|Publication number||US6732010 B1|
|Application number||US 10/329,169|
|Publication date||May 4, 2004|
|Filing date||Dec 24, 2002|
|Priority date||Dec 24, 2002|
|Also published as||EP1629627A1, WO2004062190A1|
|Publication number||10329169, 329169, US 6732010 B1, US 6732010B1, US-B1-6732010, US6732010 B1, US6732010B1|
|Inventors||Steven Ochs, Antonio Borrego, Don Wait|
|Original Assignee||Storage Technology Corporation|
|Export Citation||BiBTeX, EndNote, RefMan|
|Patent Citations (5), Referenced by (7), Classifications (12), Legal Events (5)|
|External Links: USPTO, USPTO Assignment, Espacenet|
1. Field of the Invention
The present invention relates to automated storage device library systems, and more particularly to an automated storage device library system for associating library subcomponents with a particular storage library.
2. Background of the Invention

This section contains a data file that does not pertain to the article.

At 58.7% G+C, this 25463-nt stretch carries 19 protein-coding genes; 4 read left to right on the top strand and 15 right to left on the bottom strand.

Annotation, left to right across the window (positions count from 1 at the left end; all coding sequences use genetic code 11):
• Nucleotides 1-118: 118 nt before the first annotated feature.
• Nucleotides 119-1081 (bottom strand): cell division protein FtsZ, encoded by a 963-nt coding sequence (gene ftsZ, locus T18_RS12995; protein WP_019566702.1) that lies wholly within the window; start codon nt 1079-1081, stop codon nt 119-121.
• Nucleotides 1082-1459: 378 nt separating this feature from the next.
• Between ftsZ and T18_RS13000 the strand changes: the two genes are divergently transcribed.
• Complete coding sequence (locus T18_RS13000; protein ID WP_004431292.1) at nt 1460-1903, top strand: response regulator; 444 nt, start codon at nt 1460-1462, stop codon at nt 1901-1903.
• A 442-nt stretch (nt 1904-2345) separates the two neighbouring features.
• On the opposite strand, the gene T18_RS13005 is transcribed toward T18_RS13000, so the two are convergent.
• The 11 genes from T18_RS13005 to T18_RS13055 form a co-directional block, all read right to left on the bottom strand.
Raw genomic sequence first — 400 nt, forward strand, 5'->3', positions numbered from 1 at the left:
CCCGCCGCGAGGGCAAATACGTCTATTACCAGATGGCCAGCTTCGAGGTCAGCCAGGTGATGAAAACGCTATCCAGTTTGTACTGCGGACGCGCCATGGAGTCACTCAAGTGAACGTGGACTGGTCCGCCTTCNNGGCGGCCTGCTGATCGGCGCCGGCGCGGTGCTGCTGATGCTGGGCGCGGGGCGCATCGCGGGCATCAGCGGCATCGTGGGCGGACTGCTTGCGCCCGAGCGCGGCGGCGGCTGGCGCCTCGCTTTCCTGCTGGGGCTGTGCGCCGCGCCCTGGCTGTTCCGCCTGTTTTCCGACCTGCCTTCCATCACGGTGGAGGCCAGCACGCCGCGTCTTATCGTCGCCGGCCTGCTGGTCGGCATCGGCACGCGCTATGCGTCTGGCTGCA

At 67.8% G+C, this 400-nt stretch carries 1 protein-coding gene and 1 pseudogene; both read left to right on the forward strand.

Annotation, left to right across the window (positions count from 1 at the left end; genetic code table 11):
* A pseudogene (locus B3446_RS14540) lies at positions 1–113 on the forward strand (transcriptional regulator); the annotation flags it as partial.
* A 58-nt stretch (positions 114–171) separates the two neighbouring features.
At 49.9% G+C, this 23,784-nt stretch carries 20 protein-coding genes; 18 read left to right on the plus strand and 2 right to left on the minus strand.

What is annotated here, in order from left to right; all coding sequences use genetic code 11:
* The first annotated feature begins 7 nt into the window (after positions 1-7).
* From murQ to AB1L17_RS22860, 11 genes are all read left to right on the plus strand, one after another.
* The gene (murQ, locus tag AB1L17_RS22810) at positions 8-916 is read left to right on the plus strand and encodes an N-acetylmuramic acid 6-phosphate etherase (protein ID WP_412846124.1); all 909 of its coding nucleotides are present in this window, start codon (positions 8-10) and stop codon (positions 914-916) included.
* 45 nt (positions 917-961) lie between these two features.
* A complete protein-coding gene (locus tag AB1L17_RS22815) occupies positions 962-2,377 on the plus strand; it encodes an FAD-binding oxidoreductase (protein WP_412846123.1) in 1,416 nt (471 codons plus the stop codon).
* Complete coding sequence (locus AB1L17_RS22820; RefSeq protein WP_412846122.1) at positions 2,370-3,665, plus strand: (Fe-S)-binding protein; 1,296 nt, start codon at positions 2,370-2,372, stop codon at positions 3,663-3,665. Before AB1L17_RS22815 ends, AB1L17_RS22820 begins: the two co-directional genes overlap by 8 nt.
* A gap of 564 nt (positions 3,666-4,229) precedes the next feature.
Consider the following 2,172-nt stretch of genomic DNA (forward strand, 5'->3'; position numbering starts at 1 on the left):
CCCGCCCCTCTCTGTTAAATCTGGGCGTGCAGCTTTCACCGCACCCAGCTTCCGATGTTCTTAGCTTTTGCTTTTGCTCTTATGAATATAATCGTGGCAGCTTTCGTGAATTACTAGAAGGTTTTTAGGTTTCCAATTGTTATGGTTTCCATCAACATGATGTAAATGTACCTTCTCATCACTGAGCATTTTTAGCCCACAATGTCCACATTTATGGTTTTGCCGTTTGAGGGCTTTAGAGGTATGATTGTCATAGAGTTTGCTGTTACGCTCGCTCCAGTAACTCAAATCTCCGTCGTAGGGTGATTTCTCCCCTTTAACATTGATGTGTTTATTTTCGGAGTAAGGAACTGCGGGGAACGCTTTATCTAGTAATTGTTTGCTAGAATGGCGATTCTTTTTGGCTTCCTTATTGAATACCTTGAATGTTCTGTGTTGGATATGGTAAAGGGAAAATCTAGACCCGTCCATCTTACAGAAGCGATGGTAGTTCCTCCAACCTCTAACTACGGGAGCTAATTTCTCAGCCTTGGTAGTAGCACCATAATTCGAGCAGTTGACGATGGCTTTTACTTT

Existing automated storage libraries are capable of storing and retrieving large quantities of information stored on media cartridges. This is accomplished by the use of a large number of cartridge storage cells, each of which houses a media cartridge, that are housed within an enclosure. Such storage libraries use a robotic mechanism or picker to move the media cartridges between their media cartridge storage cells and media cartridge players. For example, to retrieve information stored on a selected media cartridge, a robotic mechanism moves to a location opposite the media cartridge storage cell that houses the selected media cartridge. An end effector of the robotic mechanism then grasps the media cartridge and extracts it from the media cartridge storage cell to a media drive where the end effector loads the media cartridge into the drive.